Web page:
Yet, Francisca’s position as an indigenous woman differs significantly, of course, from that of a western European beguine, demonstrating the need to examine this dynamic critically within the intersection of race and gender. Obviously, the gendered discourses and symbols familiar to medieval historians do not hold when we expand beyond Western Europe. As Sharon Farmer and Carol Pasternack argued in their introduction to their 2003 essay collection Gender and Difference in the Middle Ages, identity must be situated within what Patricia Hills Collins termed a “matrix of domination.” A history of European expansion attuned to gender is one that examines the historical constructedness of notions of masculinity and femininity within specific contexts and matrices of domination (such as race, ethnicity, religion, and class) and analyzes how these gendered discourses, expectations, and imagery reflects and reinforces broader discourses of power before the European voyages of discovery. Further, it must confront how these conceptions played out on the ground and how they affected the lives of indigenous men and women.
 Caroline Walker Bynum, Holy Feast and Holy Fast: The Religious Significance of Food to Medieval Women (Berkeley: University of California Press, 1987).
 For a detailed overview (from 2008) of the ways in which gender has transformed the field of medieval history, see Dyan Elliott, “The Three Ages of Joan Scott,” American Historical Review 113:5 (2008), 1390-1403.
 Joan W. Scott, “Unanswered Questions” American Historical Review 113 (2008): 1423.
 Louis Montrose, “The Work of Gender in the Discourse of Discovery,” Representations 33 (1991) 1-41 at 2.
 Meghan Moore, Exchanges in Exoticism: Cross-Cultural Marriage and the Making of the Mediterranean in Old French Literature (University of Toronto Press, 2014), 9.
 Theresa Earenfight, Queenship in Medieval Europe (Palgrave, 2013), 12.
 Katherine O’Brien O’Keefe, “Leaving Wilton: Gunhild and the Phantoms of Agency,” Journal of English and Germanic Philology 106:2 (2007): 203-223.
 Lahney Preston-Matto, ‘Queens as Political Hostages in Pre-Norman Ireland: Derbforgaill and the Three Gormlaiths’, Journal of English and Germanic Philology 109, no. 2 (April 2010): 141–61.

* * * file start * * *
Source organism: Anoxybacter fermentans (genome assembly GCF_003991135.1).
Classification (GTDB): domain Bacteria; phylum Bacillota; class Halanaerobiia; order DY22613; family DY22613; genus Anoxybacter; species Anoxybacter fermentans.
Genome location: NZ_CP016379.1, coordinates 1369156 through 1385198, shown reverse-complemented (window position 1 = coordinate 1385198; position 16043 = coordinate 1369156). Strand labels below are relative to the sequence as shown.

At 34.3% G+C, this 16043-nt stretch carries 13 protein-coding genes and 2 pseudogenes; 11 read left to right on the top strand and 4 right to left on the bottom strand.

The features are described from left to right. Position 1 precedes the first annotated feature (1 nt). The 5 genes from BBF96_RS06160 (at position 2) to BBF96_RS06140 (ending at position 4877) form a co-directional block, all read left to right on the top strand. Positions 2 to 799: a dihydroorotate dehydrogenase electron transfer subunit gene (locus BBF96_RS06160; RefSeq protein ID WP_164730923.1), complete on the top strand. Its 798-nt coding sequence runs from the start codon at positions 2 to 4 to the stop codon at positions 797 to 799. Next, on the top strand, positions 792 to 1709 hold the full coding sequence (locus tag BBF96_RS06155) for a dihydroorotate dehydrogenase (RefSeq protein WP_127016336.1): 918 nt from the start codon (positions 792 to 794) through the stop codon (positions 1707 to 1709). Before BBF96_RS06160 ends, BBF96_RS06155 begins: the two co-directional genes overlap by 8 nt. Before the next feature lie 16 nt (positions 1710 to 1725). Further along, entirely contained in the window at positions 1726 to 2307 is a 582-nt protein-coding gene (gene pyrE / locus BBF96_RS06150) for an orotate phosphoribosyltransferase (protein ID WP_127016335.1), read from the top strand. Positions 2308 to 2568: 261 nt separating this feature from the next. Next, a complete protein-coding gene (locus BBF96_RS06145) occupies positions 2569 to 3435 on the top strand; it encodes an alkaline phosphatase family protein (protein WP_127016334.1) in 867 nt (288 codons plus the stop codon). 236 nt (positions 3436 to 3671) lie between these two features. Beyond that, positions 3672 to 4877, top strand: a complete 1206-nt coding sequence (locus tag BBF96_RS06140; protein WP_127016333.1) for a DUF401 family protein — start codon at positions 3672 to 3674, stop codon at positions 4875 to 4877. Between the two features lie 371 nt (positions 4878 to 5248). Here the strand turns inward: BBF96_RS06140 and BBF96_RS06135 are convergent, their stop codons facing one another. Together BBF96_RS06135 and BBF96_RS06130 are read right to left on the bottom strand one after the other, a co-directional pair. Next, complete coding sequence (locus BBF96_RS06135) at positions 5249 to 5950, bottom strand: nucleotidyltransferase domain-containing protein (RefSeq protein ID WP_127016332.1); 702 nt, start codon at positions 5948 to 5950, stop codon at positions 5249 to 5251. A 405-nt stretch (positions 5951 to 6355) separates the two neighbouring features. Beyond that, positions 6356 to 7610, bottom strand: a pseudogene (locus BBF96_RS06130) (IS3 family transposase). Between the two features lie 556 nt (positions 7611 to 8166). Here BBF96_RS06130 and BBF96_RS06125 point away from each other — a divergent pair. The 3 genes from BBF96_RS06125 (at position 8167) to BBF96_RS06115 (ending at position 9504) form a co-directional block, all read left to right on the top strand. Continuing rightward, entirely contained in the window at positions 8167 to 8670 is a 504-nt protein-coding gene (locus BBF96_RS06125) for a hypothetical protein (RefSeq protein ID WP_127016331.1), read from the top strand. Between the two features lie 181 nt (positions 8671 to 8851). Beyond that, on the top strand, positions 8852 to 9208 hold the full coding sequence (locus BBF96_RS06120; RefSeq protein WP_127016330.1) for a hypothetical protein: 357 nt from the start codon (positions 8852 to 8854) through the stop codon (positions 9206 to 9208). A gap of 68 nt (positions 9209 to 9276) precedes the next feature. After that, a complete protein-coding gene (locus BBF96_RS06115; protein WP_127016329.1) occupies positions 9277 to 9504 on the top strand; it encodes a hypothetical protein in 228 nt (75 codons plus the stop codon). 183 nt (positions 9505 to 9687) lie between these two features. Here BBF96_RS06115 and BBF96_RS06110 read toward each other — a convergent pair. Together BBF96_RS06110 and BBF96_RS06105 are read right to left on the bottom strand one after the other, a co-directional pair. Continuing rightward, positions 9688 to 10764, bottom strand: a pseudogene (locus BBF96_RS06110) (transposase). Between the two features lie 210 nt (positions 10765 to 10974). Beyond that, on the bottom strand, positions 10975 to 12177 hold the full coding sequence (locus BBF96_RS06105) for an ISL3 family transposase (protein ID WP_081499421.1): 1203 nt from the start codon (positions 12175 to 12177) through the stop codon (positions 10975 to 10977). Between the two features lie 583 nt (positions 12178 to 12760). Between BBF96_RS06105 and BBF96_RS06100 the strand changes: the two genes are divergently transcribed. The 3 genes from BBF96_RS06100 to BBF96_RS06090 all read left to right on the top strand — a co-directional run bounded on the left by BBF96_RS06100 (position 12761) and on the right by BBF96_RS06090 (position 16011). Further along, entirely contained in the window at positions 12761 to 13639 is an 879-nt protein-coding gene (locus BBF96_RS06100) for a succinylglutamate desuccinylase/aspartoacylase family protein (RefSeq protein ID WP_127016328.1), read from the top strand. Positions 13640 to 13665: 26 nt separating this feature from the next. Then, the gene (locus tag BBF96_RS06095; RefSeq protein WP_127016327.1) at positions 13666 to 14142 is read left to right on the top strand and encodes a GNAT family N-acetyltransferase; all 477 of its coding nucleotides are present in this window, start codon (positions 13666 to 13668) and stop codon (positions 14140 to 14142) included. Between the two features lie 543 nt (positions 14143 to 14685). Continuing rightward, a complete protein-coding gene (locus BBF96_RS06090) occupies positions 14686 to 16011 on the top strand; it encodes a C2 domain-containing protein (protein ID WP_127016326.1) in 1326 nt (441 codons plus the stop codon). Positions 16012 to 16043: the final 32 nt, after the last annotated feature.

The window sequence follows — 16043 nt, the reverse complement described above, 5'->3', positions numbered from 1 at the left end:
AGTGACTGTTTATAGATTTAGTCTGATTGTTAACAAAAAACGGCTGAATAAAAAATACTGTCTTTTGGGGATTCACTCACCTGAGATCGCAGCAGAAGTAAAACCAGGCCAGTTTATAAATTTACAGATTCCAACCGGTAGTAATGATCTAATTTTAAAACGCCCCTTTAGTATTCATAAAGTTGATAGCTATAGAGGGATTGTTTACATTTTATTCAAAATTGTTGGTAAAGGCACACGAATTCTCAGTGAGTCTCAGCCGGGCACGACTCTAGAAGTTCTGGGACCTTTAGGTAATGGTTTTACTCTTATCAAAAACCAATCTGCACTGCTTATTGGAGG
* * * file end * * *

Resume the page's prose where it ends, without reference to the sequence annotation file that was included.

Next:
Sharon Kinoshita, Medieval Boundaries: Rethinking Difference in Old French Literature (University of Pennsylvania Press, 2006).
 Sharon Farmer, “Introduction,” Gender and Difference in the Middle Ages (University of Minnesota Press, 2003) ix.
Shirin Azizeh Khanmohamadi
CARA/MAP Plenary Response: “Inter-Imperial Women
First, many thanks to Anne Lester and John Ott for the honor of responding to this year’s CARA/MAP Plenary.
And I want to begin my response by thanking Kim Phillips for reminding us of the exigency and rich potentialities of investigating gender as we meet the challenge of teaching and researching a globally interconnected Middle Ages. Her talk also demonstrates the very real challenges of discerning female agency and representing womens’ roles in histories of conquest, given how readily native women like Derbforgaill and La Malinche can be retrospectively coopted into rhetorics of blame for conquest in later centuries. For researchers, this poses the double risk of, on the one hand, papering over and silencing womens’ modes of resistance to colonization, and on the other, of whitewashing female allegiance and complicity with conquest. Allowing for complexity and duality seem of signal importance, and this entails, further, admission of ambiguities and even of our inability to know.
Kim Phillips importantly points, as well, to the need to attend to masculinity and its tropes, and proposes to reverse the trope of the conquering settler hero by writing, against its grain, of “men washed up,” men vulnerable and dependent on women and natives around them to succeed in their aims. A focus on failure can be a highly productive one, as we see in Anna Brickhouse’s recent The Unsettlement of America (2014), which traces the many long suppressed narratives of failed settlement experiments in the Americas along with the active agency of indigenous translators and writers in un-doing American settlement through strategic mis-translation and other strategies. Brickhouse’s narratives of “unsettlement” serve as a penetrating corrective to American colonial mythologies from the inevitability of conquest itself to the fantasy of inviting natives.
Kim Phillips’ use of 12th century Ireland and late medieval Canaries as case studies for medieval conquest narratives is apt as the Celtic periphery and the Canaries provide two of the clearest examples of premodern colonization by Latin Christians (and each has been tied to later colonization efforts in the new world). The case for European colonial presence or hegemony in Asia in the premodern era is far weaker, as Kim Phillips and I have both argued (Phillips 2013; Khanmohamadi 2013; see also Abu-Lughod 1989); the continent instead hosted an array of Islamicate and Turkic empires and of course the vast Mongolian one, extending from eastern Europe to the Pacific ocean at its height in the 13th century. Attention to premodern literary and historical narratives treating women who cross Latin-Islamicate or European-Asian borders to marry into foreign empires suggests these women could operate as agents of inter-imperial cross-fertilization, diplomacy, and self-fashioning without necessarily becoming agents of foreign conquest. I’ll analyze two such inter-imperial marriages and women here.